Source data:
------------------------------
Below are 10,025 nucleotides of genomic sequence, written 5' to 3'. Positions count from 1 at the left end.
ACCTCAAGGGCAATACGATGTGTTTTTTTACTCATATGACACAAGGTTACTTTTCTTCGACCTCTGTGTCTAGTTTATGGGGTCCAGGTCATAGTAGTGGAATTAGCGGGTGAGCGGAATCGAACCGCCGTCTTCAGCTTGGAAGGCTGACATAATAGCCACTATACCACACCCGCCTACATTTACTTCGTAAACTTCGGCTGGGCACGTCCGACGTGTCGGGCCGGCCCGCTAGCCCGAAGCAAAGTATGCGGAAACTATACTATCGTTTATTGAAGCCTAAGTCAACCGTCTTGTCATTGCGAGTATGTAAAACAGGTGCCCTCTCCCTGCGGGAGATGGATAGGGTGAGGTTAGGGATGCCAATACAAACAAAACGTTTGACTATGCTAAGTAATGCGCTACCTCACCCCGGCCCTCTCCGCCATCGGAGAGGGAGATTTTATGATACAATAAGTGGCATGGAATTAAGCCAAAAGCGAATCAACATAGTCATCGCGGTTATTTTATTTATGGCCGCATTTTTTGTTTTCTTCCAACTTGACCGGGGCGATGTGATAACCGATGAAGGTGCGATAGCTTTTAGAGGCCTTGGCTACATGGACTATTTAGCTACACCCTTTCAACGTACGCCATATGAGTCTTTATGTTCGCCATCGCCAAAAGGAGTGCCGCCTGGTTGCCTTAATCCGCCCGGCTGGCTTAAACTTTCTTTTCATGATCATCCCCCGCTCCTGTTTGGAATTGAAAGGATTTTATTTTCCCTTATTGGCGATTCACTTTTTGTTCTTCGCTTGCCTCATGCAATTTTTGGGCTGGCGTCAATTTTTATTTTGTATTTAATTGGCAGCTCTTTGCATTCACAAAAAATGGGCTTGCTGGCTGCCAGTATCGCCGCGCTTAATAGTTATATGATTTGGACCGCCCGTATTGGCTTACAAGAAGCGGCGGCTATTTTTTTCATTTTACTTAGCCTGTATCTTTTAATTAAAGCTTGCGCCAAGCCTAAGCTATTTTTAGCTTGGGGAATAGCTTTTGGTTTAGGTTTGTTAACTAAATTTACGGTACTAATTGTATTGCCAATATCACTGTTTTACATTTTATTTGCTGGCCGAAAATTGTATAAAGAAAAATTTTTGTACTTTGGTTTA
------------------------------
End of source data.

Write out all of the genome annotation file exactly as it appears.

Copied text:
Below are 10,025 nucleotides of genomic sequence, written 5' to 3'. Positions count from 1 at the left end.
ACCTCAAGGGCAATACGATGTGTTTTTTTACTCATATGACACAAGGTTACTTTTCTTCGACCTCTGTGTCTAGTTTATGGGGTCCAGGTCATAGTAGTGGAATTAGCGGGTGAGCGGAATCGAACCGCCGTCTTCAGCTTGGAAGGCTGACATAATAGCCACTATACCACACCCGCCTACATTTACTTCGTAAACTTCGGCTGGGCACGTCCGACGTGTCGGGCCGGCCCGCTAGCCCGAAGCAAAGTATGCGGAAACTATACTATCGTTTATTGAAGCCTAAGTCAACCGTCTTGTCATTGCGAGTATGTAAAACAGGTGCCCTCTCCCTGCGGGAGATGGATAGGGTGAGGTTAGGGATGCCAATACAAACAAAACGTTTGACTATGCTAAGTAATGCGCTACCTCACCCCGGCCCTCTCCGCCATCGGAGAGGGAGATTTTATGATACAATAAGTGGCATGGAATTAAGCCAAAAGCGAATCAACATAGTCATCGCGGTTATTTTATTTATGGCCGCATTTTTTGTTTTCTTCCAACTTGACCGGGGCGATGTGATAACCGATGAAGGTGCGATAGCTTTTAGAGGCCTTGGCTACATGGACTATTTAGCTACACCCTTTCAACGTACGCCATATGAGTCTTTATGTTCGCCATCGCCAAAAGGAGTGCCGCCTGGTTGCCTTAATCCGCCCGGCTGGCTTAAACTTTCTTTTCATGATCATCCCCCGCTCCTGTTTGGAATTGAAAGGATTTTATTTTCCCTTATTGGCGATTCACTTTTTGTTCTTCGCTTGCCTCATGCAATTTTTGGGCTGGCGTCAATTTTTATTTTGTATTTAATTGGCAGCTCTTTGCATTCACAAAAAATGGGCTTGCTGGCTGCCAGTATCGCCGCGCTTAATAGTTATATGATTTGGACCGCCCGTATTGGCTTACAAGAAGCGGCGGCTATTTTTTTCATTTTACTTAGCCTGTATCTTTTAATTAAAGCTTGCGCCAAGCCTAAGCTATTTTTAGCTTGGGGAATAGCTTTTGGTTTAGGTTTGTTAACTAAATTTACGGTACTAATTGTATTGCCAATATCACTGTTTTACATTTTATTTGCTGGCCGAAAATTGTATAAAGAAAAATTTTTGTACTTTGGTTTA